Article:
In the (Mindfulness Based Stress Reduction) MBSR courses I have been a part of there is always a point in the eight weeks of 3-hour long classes that students are asked to pick a part of their daily life to practice mindfulness. Within the course students have been asked to practice mindful meditation for 20-30 minutes at a time every day. Introducing mindfulness into a daily task is suggested because - and I hope you’re ready for this harsh reality - but if you can only be mindful when you’re perched on your meditation cushion in a cloud of sage, you haven’t quite reached the heart of what has made a mindfulness practice really powerful.
As a reminder, being mindful is not a mysterious nirvanic achievement. It is “paying attention in a particular way: on purpose, in the present moment, and nonjudgmentally,” (Jon Kabat Zinn). The present moment is just that: wherever you are, whenever you are - fleeting by nature. Your quietest times of meditation are always worthwhile as a practice, but if we cannot bring this spirit of paying attention into our sleepy mornings, rainy Mondays, and hurried conversations, we’re missing out.
Some of the suggestions below may seem crazy to some of you who haven’t even touched a mindfulness practice and some of you may already be on your 300th day of one hour a day mindful meditation (seriously, you guys are mystifying to me). These ideas come from people I have studied under, students I learned alongside, and my own need to create space when life starts to feel a bit too tight. Whoever and wherever you are, I hope these ideas inspire and sustain your moment-to-moment practice.
Meditate while moving. The first is for those of you who are horrified at the idea of meditating in silence. In one of my first courses, a fellow student was struggling (as I still do!) with the body scan variation of meditation. This meditation is often recommended for people who struggle with falling asleep - so that should tell you why it can be problematic. My classmate said she had started using the body scan meditation when running. This practice changed both her outlook on the length of her run and the content of her meditation. Another person in this same class said they had started doing it on their commute - you know, without closing your eyes. Imagine how different traffic might feel?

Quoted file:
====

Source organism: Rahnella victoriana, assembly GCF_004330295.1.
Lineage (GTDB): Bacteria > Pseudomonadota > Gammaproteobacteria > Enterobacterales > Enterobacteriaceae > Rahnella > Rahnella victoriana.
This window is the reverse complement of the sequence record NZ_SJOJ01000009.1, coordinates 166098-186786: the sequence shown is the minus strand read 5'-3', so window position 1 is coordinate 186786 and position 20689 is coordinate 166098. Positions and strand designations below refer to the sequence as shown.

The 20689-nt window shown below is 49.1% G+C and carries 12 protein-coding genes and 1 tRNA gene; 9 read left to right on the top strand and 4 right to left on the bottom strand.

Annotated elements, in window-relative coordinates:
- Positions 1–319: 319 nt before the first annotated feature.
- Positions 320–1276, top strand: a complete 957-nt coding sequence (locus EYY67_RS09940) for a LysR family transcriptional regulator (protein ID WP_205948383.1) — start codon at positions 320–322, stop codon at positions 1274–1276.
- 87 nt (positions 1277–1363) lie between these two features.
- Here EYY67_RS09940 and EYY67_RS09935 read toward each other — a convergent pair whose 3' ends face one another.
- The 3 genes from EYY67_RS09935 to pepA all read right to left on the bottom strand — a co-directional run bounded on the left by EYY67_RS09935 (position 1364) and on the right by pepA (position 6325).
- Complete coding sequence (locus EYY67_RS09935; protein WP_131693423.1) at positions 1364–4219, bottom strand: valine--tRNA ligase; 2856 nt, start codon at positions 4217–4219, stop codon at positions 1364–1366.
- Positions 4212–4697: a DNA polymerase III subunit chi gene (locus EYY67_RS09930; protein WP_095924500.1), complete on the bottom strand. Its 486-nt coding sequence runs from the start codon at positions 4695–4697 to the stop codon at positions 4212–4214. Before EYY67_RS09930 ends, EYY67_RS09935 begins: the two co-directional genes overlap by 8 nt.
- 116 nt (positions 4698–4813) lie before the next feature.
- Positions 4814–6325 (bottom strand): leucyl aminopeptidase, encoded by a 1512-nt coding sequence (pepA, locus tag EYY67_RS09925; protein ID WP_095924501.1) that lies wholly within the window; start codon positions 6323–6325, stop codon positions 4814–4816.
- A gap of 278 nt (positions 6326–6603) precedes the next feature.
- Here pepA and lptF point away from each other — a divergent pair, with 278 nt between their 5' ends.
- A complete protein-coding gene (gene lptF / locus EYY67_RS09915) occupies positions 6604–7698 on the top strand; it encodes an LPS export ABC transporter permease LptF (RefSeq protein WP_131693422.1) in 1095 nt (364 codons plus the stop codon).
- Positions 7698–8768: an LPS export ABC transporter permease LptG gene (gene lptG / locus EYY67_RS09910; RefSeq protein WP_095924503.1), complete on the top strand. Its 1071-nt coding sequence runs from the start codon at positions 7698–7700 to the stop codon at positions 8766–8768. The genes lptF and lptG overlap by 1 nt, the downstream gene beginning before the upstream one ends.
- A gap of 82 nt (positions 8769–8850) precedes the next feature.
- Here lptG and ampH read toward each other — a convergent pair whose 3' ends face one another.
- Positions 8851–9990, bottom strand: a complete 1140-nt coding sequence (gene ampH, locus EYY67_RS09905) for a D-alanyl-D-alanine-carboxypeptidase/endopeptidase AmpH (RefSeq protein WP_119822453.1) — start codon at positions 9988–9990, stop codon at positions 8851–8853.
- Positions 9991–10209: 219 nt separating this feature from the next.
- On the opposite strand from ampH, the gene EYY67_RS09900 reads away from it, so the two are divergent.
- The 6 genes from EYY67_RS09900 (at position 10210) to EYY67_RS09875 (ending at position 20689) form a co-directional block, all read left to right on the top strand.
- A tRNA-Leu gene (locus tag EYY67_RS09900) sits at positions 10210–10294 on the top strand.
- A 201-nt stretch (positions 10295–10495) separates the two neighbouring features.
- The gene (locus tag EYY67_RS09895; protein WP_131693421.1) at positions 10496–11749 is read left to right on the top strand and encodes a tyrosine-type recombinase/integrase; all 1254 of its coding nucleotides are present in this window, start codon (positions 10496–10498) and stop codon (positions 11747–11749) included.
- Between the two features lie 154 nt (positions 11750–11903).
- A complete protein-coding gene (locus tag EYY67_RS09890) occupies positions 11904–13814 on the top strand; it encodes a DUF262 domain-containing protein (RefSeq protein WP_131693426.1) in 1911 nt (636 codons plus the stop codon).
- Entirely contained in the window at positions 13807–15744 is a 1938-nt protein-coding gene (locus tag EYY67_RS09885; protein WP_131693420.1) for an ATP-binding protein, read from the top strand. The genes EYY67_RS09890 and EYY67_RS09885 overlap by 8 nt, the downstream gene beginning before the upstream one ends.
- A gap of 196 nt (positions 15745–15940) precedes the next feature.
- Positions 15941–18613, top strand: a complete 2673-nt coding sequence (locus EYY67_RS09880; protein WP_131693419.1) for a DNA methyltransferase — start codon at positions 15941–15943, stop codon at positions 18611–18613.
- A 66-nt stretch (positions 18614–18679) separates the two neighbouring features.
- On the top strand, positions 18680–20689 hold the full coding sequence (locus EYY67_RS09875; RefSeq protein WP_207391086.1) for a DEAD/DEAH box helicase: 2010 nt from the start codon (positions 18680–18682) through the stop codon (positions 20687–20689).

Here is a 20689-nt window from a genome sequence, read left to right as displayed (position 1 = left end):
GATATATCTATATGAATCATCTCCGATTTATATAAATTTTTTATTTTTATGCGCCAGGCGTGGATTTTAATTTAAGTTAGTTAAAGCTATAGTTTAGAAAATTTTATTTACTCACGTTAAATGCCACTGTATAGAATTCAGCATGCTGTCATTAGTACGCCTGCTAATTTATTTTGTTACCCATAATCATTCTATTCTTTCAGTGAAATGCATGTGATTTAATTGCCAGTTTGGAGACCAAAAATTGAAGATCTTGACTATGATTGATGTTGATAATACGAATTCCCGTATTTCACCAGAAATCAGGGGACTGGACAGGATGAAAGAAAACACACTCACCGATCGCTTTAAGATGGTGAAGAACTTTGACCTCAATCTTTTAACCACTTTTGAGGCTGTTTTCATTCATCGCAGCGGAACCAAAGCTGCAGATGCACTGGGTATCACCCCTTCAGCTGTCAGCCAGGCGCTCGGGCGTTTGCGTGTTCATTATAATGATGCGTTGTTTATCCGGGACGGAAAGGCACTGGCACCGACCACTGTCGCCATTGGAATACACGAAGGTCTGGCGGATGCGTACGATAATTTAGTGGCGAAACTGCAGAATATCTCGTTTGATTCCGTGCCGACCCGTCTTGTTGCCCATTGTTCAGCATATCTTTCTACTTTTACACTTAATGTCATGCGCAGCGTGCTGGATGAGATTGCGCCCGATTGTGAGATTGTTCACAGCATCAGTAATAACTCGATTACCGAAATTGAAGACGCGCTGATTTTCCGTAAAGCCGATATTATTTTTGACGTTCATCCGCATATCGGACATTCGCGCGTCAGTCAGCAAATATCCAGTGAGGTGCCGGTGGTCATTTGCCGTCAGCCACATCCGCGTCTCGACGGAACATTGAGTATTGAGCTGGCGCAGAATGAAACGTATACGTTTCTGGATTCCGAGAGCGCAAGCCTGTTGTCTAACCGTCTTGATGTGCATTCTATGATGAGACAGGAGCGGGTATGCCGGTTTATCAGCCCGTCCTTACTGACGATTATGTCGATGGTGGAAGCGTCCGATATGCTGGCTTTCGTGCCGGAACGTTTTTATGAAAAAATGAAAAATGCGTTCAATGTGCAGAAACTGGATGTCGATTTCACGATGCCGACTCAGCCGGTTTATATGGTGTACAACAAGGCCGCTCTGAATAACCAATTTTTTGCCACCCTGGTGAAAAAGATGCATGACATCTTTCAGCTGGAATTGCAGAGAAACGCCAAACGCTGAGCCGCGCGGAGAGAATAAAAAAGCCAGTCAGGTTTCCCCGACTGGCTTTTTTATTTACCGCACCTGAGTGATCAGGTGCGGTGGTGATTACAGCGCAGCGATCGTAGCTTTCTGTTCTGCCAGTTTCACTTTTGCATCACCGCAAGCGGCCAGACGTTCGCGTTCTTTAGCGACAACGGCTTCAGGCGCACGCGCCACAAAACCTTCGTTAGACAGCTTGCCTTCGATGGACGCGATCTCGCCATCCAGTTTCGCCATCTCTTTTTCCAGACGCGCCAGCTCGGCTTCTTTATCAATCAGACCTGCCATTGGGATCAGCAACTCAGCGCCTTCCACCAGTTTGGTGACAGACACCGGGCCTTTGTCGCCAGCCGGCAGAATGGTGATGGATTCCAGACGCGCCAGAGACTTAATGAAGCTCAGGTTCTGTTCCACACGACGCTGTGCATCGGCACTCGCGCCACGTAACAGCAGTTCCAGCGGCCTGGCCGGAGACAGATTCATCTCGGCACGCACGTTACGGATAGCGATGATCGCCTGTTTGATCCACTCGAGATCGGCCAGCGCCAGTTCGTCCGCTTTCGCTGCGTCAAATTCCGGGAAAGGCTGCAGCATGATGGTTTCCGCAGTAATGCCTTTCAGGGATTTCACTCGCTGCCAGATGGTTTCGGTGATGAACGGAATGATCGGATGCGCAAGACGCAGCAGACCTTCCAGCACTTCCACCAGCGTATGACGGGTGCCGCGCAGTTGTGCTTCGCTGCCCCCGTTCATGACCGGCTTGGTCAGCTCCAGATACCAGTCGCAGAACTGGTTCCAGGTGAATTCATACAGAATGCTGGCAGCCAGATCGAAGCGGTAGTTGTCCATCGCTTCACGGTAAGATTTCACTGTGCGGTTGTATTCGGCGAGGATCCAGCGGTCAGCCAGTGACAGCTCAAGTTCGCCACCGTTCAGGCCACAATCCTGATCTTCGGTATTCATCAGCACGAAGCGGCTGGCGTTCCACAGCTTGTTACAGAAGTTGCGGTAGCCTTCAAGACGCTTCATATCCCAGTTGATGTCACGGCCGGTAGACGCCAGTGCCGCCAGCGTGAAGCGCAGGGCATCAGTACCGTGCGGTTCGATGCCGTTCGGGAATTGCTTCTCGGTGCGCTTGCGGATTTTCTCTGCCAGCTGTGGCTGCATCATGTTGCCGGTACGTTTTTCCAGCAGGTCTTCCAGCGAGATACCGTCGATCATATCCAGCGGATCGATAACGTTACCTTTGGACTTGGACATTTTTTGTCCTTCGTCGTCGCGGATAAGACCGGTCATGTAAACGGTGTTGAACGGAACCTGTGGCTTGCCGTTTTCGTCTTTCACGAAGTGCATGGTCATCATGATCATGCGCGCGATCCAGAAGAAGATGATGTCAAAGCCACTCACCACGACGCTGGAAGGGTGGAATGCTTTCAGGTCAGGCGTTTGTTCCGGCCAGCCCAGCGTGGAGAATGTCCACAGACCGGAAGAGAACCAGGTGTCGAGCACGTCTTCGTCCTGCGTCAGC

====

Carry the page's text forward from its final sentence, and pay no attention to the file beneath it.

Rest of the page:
Listen while you walk. The second practice comes from my mindfulness mentor, Aleezé Moss. There is a meditation called loving kindness or metta meditation that is often practiced in the final sessions of MBSR courses. One of my favorite samples of it can be found here. She mentioned in one class that she sometimes uses this (by memory) when she is walking from place to place in the city. Imagine your walk with the following phrases rumbling about in your head: “May you be peaceful. May you be happy. May you be as strong as you are able. May you live with ease of well-being.”
Lose the headphones. I can remember a time when I always had headphones in my pockets because I could never go from place to place without listening to music along the way. I’m not here to condemn or judge those of you who, like me, just enjoy when life looks like a musical. I have totally done that thing you do when you’re having a dead-in-the-eyes day and you put on your favorite beats to psych you up for a gym session that you don’t really want to go to. But really, I am here to question our habits and to tell you that I haven’t the faintest idea where my headphones are right now. It can be healthy to take a break from the norm of blocking out the outside and instead, letting sound (and maybe even thoughts?) in. I’ve been heckled too (seriously - even while very noticeably pregnant). I know these can sometimes be a protective measure. But I don’t want to reduce music to a defense mechanism anymore than I want to miss out on the birds that sometimes sing behind the hecklers.